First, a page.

The mess that is America in 2011. We have an absolutely polarized American electorate. We have a void of leadership that same electorate sent to Washington, D.C. The federal credit rating is diminished. So, how did we get here? How did we move from widespread visions of hope and change in 2008 to equally widespread fear and discontent in 2011? How did "We, the People" become "We, the angry masses"? How did this happen, America?
According to an essay written by Val E. Limburg for the Museum of Broadcast Communications, it's a long, long story, one that begins with President Ronald Reagan and a former policy of the Federal Communications Commission called the "Fairness Doctrine". According to the Museum of Broadcast Communications, the Fairness Doctrine was a policy begun in 1949 meant to ensure that all coverage of controversial issues by broadcasters was fair and balanced since broadcasters were viewed as "public trustees" given the limited number of broadcast frequencies available at the time and the massive number of people who could be reached (and influenced) despite the scarcity of those frequencies. The doctrine wasn't a law, however, although the Supreme Court sanctioned it in 1969 when it ruled in favor of the FCC in the case of Red Lion Broadcasting Co., Inc. v. FCC. Despite its intent, the doctrine upset many who considered it a violation of First Amendment rights of free speech and free press through which the freedom to make stories as balanced or unbalanced as reporters saw fit should be granted to the media. Lacking that freedom to slant coverage, some reporters avoided certain controversial issues simply to avoid the FCC's requirement to find alternate points of view.
The doctrine remained in effect until the 1980s, according to Limburg, at which point two things changed: Ronald Reagan became President and cable television began to spread across the nation. Reagan, a champion of smaller government and federal deregulation, noted that the consideration of broadcasters as "public trustees" due to the scarcity of broadcast resources was rendered moot since the proliferation of cable systems meant that diverse opinions on controversial topics would be readily available to viewers, and Mark Fowler, the new Chairman of the FCC as appointed by President Reagan, publicly vowed to end the doctrine. In 1985, the FCC, still under the control of the Reagan administration, issued its Fairness Report in which it validated earlier concerns about the doctrine's constitutionality and its effect on reducing the press coverage given to controversial topics. In 1987, the case of Meredith Corp. v. FCC saw the United States Court of Appeals for the District of Columbia Circuit verify that the Fairness Doctrine was not law, but policy, and as such the FCC did not have to continue to enforce it. The FCC dissolved the doctrine in August of that year.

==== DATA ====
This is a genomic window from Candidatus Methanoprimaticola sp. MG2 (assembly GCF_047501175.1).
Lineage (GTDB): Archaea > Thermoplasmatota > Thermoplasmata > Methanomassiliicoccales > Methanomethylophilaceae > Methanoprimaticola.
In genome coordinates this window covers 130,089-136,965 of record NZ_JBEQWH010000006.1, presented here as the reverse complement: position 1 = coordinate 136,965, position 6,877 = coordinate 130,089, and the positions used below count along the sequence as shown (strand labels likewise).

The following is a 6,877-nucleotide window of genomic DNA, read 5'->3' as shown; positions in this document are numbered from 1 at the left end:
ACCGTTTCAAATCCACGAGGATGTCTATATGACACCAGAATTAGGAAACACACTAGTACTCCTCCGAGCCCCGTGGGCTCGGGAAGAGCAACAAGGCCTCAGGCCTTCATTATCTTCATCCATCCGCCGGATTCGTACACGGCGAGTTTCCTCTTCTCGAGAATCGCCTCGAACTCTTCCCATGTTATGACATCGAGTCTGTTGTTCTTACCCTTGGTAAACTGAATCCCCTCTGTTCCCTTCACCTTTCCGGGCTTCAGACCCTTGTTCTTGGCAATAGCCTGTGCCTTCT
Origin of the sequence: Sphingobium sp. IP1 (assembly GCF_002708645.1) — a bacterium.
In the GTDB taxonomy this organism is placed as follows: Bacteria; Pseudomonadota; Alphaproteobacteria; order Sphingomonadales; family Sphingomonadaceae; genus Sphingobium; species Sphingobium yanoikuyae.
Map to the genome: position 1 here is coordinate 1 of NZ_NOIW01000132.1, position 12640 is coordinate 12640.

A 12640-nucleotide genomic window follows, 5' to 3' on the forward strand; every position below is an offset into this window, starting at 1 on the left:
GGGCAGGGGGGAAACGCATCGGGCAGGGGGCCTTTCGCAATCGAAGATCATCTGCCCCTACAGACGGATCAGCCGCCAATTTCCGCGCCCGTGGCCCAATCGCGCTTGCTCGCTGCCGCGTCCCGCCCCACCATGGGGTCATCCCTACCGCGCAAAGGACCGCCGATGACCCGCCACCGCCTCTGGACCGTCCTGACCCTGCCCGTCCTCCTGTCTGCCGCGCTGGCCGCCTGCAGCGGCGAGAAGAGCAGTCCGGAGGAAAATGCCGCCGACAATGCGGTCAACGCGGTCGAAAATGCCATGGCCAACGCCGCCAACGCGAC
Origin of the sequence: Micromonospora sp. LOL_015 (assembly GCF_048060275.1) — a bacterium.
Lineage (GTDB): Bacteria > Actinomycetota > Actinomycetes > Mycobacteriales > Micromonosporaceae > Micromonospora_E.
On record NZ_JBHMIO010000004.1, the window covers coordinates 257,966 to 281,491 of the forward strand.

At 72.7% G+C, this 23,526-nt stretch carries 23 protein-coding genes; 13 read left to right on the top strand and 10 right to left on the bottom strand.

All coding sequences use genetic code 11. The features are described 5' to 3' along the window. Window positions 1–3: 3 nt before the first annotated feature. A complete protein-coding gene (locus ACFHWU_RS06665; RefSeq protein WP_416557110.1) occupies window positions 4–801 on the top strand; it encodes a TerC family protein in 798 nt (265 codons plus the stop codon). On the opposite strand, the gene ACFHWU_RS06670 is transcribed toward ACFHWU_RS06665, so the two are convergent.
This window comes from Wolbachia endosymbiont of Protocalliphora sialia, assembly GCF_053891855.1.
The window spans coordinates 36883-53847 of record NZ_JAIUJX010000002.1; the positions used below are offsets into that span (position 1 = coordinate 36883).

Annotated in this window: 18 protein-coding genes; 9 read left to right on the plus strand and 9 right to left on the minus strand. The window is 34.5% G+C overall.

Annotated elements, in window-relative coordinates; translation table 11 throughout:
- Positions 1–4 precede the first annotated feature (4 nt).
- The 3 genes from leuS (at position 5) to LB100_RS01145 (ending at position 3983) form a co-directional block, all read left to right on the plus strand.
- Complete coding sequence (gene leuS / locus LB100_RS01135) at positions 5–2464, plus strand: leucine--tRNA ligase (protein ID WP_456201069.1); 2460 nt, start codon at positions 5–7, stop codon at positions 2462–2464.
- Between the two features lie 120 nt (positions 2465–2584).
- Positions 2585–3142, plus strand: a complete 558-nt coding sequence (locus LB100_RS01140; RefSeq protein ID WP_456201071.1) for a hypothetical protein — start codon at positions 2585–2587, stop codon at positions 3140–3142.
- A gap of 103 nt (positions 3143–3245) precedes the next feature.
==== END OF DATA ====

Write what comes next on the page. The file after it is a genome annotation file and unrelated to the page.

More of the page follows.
The end of the doctrine allowed pervasive demagoguery, religious dogma, political affiliation, and other ideological biases to flourish within journalistic efforts. Broadcasters with liberal or conservative agendas were given free rein to present stories and address issues without regard to alternative points of view. Whatever journalistic integrity that ever existed was reduced or completely destroyed in order to both satisfy the demands of the First Amendment and leverage its perceived allowance for single-sided reporting even if that single side was not only inaccurate, but a complete falsehood. Then again, that which is "the truth" is often subjective, and the cause-and-effect behind a given event to a liberal could be one thing, but to a conservative it could be another thing entirely. Both sides see their chosen sequence of events as unassailable fact, as incontestable truth, but in reality there is but one sequence of events that forms "the truth".
With the above as background knowledge, we fast-forward now to 2008. A war-weary, financially distressed America selected a young, Kennedy-esque Senator from Illinois as its chief executive following eight painful years of the buffoonery and warmongering deception that marked the presidency of George W. Bush. The Senator won the top office in culmination of a presidential run that saw him outlast a wide field of mudslinging candidates. Through it all, the man we now refer to as President Barack Hussein Obama did not fire back in like manner, and it seemed that he intentionally opted to let his calm demeanor and effective communication serve as counterpoints in his defense. The relatively young intellectual was ushered into the White House with the good will of the majority of Americans and a mandate to do that which was required to correct the disastrous course President Bush had set for the nation, righten the sliding economy, stop the illegal war in Iraq, and fix America's inefficient, high-cost healthcare system with one modeled after the universal healthcare then in place in several other countries. Finally, after eight years of skirt chasing and scandal in the Clinton administration, and after eight more years of decisions based on religious dogma and a blind adherence to conservative ideology, America had chosen a brave, intellectual visionary of change to pull the nation out of its downward spiral and send it soaring again above all others.